Radar on Hambak Island 'for Military Use'

  • By Yang Seung-sik

    September 30, 2019 12:43

    A North Korean radar based on Hambak Island, which is nominally administered by South Korea, is thought to be a military tracking system rather than a civilian one, as the Defense Ministry here claims.

    Some evidence suggests that the radar has a range of 178 km.

    Liberty Korea Party lawmaker Baek Seung-joo on Sunday said he was told by military officers that the radar on Hambak Island "is capable of navigational support and coastal surveillance."

    Baek explained that the South Korean military classifies military-use radars into four usage categories: navigational support, coastal surveillance, aerial scanning and fire support.

    A North Korean national flag flies next to a steel pylon on Hambak Island in the West Sea on Sept. 24. /Yonhap

    Yet last week, the Defense Ministry told reporters that the radar "is not for military use, but is the same kind of navigational radar installed on civilian vessels."

    The reporters were visiting nearby Mal Island to get a closer look at the mystery island, which keeps floating north and south of the Northern Limit Line depending on the map.

    Baek said he contacted Japanese electronics firm Furuno, which manufactured the radar, and discovered that it is the same type used on the North's patrol boats as well as by the U.S., Italian and Danish navies. He added new radars manufactured by Furuno since 2010 have a maximum range of 178 km and can simultaneously monitor 30 moving targets.

    "The Defense Ministry claims that the maximum range of the radar on Hambak Island is 40 to 60 km, but that's the range of civilian radars," Baek said. "If it is set up at a height of 64 m, the range becomes even longer."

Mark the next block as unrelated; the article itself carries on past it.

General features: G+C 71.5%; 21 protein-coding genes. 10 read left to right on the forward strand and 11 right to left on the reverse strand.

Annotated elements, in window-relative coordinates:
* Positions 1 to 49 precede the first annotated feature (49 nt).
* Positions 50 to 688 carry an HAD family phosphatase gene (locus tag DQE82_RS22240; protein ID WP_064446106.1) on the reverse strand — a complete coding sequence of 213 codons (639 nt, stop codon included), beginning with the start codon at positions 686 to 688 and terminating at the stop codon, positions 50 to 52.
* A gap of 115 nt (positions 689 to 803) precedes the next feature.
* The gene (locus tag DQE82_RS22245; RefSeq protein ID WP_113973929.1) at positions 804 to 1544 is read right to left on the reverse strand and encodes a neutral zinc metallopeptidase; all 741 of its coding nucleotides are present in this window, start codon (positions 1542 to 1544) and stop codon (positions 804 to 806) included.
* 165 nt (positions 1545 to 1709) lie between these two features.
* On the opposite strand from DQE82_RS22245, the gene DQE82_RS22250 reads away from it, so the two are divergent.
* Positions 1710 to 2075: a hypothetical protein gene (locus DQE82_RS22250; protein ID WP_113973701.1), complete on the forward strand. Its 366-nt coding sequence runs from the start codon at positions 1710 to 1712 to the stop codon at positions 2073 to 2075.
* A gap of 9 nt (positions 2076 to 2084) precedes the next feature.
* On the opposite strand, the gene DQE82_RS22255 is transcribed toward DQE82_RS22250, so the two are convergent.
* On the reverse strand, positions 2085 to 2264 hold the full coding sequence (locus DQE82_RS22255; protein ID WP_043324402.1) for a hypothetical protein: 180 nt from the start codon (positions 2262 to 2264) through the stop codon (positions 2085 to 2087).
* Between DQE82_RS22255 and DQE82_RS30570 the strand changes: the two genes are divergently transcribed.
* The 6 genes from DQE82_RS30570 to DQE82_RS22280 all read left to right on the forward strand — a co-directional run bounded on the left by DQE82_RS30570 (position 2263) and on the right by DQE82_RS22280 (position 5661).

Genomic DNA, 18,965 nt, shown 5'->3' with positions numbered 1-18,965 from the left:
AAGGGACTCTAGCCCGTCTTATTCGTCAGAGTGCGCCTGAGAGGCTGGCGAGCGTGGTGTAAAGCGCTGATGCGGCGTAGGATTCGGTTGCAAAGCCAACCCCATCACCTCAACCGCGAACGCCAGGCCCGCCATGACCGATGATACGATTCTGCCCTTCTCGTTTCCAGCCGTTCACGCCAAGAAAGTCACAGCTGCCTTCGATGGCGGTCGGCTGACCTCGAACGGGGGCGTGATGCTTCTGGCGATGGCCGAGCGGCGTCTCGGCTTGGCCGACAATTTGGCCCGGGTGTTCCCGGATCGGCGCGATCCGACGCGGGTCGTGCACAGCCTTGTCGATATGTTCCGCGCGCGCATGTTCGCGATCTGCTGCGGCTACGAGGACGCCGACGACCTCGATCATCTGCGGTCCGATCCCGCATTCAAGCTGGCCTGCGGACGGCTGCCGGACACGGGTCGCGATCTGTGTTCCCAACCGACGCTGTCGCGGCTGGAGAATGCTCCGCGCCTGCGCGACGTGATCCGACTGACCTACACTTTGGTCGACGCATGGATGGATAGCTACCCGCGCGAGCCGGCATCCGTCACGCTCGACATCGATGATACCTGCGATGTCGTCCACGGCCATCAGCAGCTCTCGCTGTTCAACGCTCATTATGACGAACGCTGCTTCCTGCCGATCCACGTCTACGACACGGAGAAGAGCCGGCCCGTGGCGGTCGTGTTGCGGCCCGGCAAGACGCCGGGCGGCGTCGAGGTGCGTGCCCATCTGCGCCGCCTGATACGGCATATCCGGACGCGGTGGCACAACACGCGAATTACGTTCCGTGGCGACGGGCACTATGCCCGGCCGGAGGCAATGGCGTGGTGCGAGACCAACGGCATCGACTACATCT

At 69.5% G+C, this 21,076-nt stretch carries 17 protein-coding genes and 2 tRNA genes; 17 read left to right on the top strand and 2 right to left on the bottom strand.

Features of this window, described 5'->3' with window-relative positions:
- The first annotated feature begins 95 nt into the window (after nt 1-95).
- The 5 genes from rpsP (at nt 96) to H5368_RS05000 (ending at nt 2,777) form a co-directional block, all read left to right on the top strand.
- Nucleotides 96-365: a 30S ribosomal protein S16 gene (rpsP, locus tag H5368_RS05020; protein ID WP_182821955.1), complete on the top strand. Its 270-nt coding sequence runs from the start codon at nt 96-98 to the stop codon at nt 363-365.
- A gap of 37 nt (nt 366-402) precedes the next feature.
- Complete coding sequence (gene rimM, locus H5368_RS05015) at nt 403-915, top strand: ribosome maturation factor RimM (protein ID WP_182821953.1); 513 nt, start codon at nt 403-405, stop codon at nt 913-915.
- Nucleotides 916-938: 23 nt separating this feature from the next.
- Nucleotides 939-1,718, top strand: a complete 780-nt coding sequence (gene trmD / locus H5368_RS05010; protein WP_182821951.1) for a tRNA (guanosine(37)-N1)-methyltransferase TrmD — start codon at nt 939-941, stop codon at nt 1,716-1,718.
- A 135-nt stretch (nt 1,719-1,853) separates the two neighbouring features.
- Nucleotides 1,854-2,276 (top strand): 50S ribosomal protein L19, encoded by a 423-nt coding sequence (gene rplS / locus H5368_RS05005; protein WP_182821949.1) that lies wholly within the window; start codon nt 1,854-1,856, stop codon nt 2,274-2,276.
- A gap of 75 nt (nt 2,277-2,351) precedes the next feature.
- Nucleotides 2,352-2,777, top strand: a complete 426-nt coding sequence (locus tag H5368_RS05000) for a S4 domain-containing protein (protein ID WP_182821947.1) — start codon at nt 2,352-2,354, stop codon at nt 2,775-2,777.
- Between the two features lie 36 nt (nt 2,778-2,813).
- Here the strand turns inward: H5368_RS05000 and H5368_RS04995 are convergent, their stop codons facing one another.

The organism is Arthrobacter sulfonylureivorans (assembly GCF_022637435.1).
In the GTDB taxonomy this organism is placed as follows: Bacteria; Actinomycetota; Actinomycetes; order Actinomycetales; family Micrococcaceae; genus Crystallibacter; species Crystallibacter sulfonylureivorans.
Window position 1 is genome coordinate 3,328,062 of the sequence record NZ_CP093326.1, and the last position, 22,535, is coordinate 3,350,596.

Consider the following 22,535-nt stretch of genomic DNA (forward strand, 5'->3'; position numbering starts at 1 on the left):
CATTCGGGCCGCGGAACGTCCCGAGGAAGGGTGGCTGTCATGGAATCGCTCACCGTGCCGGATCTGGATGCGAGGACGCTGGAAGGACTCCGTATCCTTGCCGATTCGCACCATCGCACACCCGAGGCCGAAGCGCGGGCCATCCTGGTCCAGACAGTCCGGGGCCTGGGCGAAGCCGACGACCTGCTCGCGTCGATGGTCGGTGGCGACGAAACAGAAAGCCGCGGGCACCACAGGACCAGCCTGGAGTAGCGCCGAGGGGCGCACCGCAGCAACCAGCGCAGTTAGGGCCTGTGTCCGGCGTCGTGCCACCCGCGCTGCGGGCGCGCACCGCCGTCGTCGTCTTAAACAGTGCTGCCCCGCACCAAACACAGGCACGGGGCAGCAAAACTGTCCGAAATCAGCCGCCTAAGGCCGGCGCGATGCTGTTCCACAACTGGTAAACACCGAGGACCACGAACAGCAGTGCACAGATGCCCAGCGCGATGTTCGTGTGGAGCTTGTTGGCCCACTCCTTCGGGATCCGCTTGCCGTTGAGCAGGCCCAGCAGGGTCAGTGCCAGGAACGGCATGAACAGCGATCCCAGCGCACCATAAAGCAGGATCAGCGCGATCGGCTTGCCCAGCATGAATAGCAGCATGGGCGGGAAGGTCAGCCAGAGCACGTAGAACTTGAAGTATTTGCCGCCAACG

Hambak Island rises to an elevation of 44 m and the radar sits atop a 20 m steel tower. The lawmaker added that the Defense Ministry is "refusing to admit this simple logic."

    The ministry has tied itself up in knots over the last few weeks denying there is anything fishy about North Korea putting a military installation on an islet that is shown a good way south of the NLL, the de facto maritime border, on all publicly available civilian maps. It claims its own classified ordnance map shows it above the NLL.

    The ministry said the radar may have been set up to monitor Chinese fishing boats, which often transgress into nearby waters, but military experts disagree.

    Shin Jong-woo at the Korea Defense and Security Forum said, "North Korea's [2010] shelling of Yeongpyeong Island revealed the low level of accuracy of the North's coastal batteries. You need to know where your artillery shells land, and the radar on Hambak may be used for that purpose."

    The ministry continues to claim that it is a navigational radar.

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